What is so very wrong, is claiming losses on a non-existent loan, claiming a company has made charitable donations when it hasn't, claiming losses from running a second hand car sales business when the business doesn't exist, etc.

None of these things are 'legal, yet the 'tax avoidance industry' claims they are! This is why I say that some (not all) avoidance is really evasion dressed up as avoidance.

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02nd Feb 2015 19:50

There's the rub

If they hadn't taken 'professional advice' it would be a criminal offence of evasion.

ie. if someone filled in their own tax return and claimed sideways loss relief on a non-existent loss from a non-existent business (eg. second hand car sales) then it would be evasion, and criminal!

Maybe the promoters of such schemes should be prosecuted for inciting others to pursue illegal activities?

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03rd Feb 2015 09:28

Anything

artificial is evasion pure and simple. How the intelligent community think they can actually get away with creating loans and business that don't exist is beyond me. Perhaps they think that under the banner of "avoidance scheme" instead of evasion they've got nothing to lose.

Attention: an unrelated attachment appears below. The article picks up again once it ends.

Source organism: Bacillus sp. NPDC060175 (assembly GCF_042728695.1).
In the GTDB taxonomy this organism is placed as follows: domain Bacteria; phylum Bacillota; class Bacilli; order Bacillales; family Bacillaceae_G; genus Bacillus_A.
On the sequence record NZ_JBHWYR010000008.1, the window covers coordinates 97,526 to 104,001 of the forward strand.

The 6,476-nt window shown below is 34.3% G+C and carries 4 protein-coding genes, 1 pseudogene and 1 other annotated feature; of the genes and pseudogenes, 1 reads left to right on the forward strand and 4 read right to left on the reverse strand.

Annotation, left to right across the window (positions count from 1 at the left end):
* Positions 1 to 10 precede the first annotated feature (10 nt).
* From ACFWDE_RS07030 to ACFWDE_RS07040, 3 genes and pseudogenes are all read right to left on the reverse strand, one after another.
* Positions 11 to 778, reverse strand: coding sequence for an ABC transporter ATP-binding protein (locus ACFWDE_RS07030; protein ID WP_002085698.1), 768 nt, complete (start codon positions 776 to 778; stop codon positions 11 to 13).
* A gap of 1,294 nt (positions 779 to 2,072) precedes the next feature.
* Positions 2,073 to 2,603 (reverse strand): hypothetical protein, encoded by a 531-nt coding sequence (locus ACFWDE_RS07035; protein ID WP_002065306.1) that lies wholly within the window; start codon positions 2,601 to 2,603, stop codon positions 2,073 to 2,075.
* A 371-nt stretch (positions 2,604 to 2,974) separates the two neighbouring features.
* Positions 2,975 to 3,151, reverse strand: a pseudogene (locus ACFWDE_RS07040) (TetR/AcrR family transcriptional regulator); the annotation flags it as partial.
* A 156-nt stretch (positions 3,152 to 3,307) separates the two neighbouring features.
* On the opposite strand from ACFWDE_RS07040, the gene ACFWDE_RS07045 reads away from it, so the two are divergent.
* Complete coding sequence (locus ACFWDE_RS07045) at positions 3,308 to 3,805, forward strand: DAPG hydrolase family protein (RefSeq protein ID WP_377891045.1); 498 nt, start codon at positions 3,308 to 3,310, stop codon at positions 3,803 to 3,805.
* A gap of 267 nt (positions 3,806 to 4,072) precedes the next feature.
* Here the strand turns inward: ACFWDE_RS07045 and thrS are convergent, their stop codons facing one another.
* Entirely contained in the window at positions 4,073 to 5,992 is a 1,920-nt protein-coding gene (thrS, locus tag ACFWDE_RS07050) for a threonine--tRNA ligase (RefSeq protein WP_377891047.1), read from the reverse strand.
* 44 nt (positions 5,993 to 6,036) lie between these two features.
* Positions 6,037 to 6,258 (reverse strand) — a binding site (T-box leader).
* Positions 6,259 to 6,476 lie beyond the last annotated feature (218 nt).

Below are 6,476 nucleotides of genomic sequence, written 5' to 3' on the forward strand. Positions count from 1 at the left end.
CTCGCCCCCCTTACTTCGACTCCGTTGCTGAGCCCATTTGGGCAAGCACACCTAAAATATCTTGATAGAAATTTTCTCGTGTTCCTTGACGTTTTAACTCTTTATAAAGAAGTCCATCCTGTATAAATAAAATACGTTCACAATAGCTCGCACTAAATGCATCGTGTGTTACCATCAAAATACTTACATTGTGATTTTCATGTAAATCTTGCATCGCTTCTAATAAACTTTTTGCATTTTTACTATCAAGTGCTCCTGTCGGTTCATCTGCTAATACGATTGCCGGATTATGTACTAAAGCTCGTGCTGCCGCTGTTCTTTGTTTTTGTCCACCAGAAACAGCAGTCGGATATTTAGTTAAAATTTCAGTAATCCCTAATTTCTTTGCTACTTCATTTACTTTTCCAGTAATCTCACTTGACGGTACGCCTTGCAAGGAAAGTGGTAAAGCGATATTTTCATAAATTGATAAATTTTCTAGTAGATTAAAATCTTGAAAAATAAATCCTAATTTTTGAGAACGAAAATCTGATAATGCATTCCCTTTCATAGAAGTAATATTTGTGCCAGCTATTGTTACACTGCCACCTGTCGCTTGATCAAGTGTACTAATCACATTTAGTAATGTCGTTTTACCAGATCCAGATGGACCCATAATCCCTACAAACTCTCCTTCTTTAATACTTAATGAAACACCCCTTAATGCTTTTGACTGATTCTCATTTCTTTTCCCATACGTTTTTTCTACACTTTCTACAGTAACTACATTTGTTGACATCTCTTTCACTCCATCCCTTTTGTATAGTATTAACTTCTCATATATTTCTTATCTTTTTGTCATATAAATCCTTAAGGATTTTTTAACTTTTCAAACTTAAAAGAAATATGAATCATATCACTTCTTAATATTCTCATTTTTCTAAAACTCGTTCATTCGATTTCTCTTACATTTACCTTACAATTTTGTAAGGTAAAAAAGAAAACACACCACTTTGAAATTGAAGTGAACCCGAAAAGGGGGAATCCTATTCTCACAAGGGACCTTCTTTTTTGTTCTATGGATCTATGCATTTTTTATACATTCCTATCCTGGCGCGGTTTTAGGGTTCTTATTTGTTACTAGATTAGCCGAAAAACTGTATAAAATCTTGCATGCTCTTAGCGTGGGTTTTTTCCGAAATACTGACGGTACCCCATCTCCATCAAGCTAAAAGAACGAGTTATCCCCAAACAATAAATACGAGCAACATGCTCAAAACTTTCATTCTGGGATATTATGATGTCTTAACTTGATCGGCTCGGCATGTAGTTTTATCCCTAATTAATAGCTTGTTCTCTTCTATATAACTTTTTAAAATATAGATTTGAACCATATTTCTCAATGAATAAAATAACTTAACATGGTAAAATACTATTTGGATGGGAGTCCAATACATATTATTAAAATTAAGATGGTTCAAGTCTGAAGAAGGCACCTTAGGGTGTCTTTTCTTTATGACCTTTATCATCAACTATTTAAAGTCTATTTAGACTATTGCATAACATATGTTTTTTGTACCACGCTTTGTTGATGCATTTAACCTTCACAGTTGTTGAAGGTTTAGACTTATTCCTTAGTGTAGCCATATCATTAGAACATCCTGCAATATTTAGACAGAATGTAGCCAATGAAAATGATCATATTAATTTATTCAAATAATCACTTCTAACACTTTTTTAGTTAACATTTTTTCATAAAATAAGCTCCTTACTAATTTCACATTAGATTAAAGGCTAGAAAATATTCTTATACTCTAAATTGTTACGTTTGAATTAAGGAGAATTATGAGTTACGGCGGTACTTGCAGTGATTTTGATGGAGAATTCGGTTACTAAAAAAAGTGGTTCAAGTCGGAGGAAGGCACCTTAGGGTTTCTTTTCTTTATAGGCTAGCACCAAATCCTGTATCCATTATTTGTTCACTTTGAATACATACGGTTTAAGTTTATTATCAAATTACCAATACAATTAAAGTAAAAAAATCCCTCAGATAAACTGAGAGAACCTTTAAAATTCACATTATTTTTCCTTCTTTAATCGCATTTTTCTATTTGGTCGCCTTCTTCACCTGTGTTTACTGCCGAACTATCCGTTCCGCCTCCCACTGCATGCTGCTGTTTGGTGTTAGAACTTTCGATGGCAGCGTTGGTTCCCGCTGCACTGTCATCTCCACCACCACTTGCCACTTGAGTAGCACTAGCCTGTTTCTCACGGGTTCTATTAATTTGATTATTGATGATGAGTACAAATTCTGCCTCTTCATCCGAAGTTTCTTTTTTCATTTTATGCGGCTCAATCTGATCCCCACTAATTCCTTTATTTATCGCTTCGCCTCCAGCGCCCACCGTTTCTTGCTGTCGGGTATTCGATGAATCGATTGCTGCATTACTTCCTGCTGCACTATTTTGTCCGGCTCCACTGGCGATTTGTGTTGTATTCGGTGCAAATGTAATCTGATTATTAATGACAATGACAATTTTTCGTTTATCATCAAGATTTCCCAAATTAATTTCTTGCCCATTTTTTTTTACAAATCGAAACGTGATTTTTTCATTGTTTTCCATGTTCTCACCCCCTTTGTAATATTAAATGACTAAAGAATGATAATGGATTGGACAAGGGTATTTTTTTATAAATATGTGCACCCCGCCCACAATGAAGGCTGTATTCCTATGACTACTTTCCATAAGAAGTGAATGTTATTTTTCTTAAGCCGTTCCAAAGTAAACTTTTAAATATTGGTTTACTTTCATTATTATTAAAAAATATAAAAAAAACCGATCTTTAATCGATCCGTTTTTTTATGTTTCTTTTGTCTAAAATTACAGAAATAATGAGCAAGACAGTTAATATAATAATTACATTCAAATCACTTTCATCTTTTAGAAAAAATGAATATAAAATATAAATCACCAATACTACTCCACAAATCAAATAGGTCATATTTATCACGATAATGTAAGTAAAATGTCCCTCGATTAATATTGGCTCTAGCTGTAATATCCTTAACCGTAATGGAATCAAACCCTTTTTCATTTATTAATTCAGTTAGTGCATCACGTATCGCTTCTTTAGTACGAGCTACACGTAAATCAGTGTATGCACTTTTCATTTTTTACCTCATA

However I class IR35 in the same category. It's artificial and should be named "creative taxation". Yet there is no mechanism to weed out these artificial creative taxation schemes.

Why should a self-employed taxable entity have 20% deducted from its income (in this day and age)?

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03rd Feb 2015 10:25

Penalty for failed avoidance arrangement

I dont see why another penalty is needed.  If the failed avoidance is through a scheme, the taxpayer will already be penalised - he will have paid a fee to the scheme promoter and possibly additional fees to argue the merits of the scheme when HMRC started to enquire into it.  And this on top of the tax bill which was not avoided.

So, if the government want to see a reduction in schemes, they just need to show that they fail and the economics of using them will do the rest.

As to "serial avoiders" they are presumably already paying the penalty of having their tax affairs scrutinised and enquired into every year already?

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04th Feb 2015 08:58

Penalty for serial avoiders

I'm with Jon on this one: surely its better to tackle the promoters of such avoidance schemes than their clients?  Of course there is more to raise in penalties by tackling the taxpayer or am I taking a view of HMRC approach that is way too cynical?